Politics, Poetry and Paisa: Read How Kashmir Figured In Sitharaman’s Budget

SRINAGAR: With the Finance Ministry allocating Rs 30,757 crore for Jammu and Kashmir, the UT administration will now get busy in formulating the fiscal requirements for fiscal 2020-21. The UT of Ladakh got Rs 5,958 crore.

Union Finance Minister Nirmala Sitharaman, flanked by her deputy Anurag Thakur (L) and other officials pose for a group photograph at Parliament House in New Delhi

Apart from Dina Nath Nadim’s couplet, there were only two things that related the budget 2021 with Jammu and Kashmir – the increase in the percentage of the tax devolutions to the UT; and the grants that the ministry has announced for the two UTs.

Informed sources told Kashmir Life that the funds made available are actually the share of central taxes and statutory grants. Earlier, these would come to the state directly. It is slightly enhanced in comparison. Last year, almost Rs 27,000 crore came to the state and this year it is slightly up to around Rs 30,000 crore. Unlike states, the UTs are not entitled to get the FC awards, so these funds have gone to the MHA that is literally the master of UTs.

Earlier, the erstwhile state was getting almost 0.85 per cent of the overall tax kitty and this year it has been taken to one per cent. Though it was not immediately known, how the tax devolution of one per cent would be divided between the two UTs that were carved out of the erstwhile state of Jammu and Kashmir.

However, what is clear in anticipation is that the UT of Jammu and Kashmir will have a huge budget for the year 2020-21. It is expected to cross one lakh crore rupees.

Of the Rs 30,757 croer that Finance Minister Nirmala Sithraman announced for Jammu and Kashmir, Rs 279 crore is the central contribution to Union Territory Disaster Response Fund and the balance Rs 30,478 is for meeting its resource gap, according to the Budget documents.

Funds apart, Kashmir made more news for the poetry part of the budget. She recited a verse from Deena Nath Nadim’s poem Myon Vatan.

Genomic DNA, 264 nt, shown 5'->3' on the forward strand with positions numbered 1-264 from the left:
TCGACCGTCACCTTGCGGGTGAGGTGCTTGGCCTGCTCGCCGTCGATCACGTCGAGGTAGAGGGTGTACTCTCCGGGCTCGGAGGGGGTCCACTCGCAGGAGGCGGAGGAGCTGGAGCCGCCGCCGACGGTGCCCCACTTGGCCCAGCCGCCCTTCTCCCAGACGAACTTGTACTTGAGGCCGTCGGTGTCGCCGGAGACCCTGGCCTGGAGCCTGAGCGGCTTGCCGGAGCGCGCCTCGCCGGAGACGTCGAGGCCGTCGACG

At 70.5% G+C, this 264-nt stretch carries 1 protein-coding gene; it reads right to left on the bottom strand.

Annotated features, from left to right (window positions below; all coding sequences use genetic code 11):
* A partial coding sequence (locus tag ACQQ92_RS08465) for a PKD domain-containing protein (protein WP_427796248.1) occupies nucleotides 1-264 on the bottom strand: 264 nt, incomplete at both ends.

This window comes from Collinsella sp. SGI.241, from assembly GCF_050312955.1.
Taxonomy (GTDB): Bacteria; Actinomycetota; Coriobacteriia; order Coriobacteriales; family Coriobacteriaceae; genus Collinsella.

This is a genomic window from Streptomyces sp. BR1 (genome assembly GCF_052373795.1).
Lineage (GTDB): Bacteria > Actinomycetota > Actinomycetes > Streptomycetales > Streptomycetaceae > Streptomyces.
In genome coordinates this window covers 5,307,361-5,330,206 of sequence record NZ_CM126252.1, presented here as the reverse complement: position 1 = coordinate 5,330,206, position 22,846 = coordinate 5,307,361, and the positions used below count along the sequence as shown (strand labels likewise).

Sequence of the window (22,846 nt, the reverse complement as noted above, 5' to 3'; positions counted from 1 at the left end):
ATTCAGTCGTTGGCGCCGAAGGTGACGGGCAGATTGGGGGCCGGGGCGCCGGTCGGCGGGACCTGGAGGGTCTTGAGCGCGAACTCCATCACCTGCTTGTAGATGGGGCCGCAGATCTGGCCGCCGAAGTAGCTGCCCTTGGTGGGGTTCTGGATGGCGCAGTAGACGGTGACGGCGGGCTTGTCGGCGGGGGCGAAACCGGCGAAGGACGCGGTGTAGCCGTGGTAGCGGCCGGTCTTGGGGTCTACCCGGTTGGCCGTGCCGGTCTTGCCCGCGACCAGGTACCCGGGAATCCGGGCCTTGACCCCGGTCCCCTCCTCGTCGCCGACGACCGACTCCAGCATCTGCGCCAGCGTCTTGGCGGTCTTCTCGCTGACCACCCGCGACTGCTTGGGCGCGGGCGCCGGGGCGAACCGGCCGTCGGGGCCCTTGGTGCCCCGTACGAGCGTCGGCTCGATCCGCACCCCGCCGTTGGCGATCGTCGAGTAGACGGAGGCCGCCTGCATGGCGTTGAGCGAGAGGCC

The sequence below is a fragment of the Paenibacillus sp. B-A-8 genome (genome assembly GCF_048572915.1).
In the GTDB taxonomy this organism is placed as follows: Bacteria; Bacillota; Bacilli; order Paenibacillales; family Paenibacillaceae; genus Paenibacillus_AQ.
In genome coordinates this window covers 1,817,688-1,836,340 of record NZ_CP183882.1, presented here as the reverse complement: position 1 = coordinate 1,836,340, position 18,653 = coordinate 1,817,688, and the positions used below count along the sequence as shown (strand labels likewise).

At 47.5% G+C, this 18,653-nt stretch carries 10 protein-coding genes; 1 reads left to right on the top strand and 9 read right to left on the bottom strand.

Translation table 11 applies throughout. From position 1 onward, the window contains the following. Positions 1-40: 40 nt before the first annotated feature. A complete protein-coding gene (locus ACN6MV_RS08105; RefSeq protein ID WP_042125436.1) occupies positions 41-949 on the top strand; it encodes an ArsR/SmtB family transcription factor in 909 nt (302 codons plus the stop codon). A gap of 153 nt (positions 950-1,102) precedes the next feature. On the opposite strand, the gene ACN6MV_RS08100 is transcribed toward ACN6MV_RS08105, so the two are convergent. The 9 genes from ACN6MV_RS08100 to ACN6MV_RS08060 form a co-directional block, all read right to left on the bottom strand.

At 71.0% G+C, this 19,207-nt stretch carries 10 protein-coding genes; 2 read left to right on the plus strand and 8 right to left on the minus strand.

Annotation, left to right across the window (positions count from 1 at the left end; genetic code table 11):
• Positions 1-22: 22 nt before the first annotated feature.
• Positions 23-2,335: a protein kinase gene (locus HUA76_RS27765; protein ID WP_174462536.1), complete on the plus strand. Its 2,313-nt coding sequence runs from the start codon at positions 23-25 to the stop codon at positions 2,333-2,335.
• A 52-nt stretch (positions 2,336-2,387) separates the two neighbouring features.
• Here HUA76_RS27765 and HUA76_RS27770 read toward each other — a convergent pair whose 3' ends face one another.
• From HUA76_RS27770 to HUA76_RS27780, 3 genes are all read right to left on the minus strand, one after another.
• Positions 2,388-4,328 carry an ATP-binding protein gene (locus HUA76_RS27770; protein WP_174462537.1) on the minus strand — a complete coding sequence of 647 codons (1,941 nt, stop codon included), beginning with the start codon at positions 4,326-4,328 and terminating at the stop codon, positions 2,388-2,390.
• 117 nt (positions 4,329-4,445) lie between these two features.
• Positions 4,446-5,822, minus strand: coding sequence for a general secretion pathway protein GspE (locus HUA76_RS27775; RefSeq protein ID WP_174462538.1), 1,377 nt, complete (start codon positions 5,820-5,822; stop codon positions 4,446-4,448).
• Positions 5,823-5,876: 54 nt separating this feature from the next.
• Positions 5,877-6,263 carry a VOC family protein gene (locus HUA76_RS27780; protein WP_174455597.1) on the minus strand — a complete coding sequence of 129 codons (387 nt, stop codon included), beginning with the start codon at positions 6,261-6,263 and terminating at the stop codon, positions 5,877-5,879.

Saun Watan Gulzar Shalamaar Hyuv,
Dal Manz Pholvun Pamposh Hyuv,
Navjavan-an-hund, Vushun Khumaar Hyuv,
Myon Watan,
Chyon Watan,
Saun Watan,
Nundbony Watan.”

Since Nadim’s poetry is entirely in Kashmiri, Sitharaman translated it for the audience in Hindi: 

Hamara watan khilte huye shalimar bagh jaisa,
Hamara watan dal jheel khilte huye kamal jaisa,
Naujawano ke garam khoon jaisa,
Mera watan
tera watan
hamara watan,
Duniya ka sabse pyara watan.”

Though in her 150-minute budget speech, Sitharaman used a French phrase, a verse from Kalidasa’s Sanskrit work Raghuvamsam, one from Tamil philosopher Thiruvalluvar’s Tirukkural, and yet another from female Tamil saint-poet Avvaiyyar, it was Nadim that gave her wider reach in real and virtual media. This possibly was because of the August 5, decision-making that withdrew the special status to Jammu and Kashmir and divided it into two UTs.

A well-respected poet, Nadim (born March 18, 1916) was a leftist, progressive nationalist poet of Srinagar in Kashmir. His first poem written somewhere in 1942 during the later years of Dogra Rule Maej Kashmir, Mother Kashmir, was dedicated to the Valley. For most of his life, he was very supportive of the National Conference and was especially influenced by Sheikh Abdullah. He died on April 7, 1988, two years after he was given Sahitya Akademi award for Shihul Kul (a shady tree) a collection of his poems.

Nadim also wrote operas like Vitasta (Jhelum River), Safar Taa Shehjaar (The Journey And The shade), Heemaal Taa Naaegrai ( Heemaal and Naagraaj ), Shuhul Kull ( The Shady Tree ) and the most popular Bombur Taa yamberzal (Bumble Bee And The Narcissus Flower).

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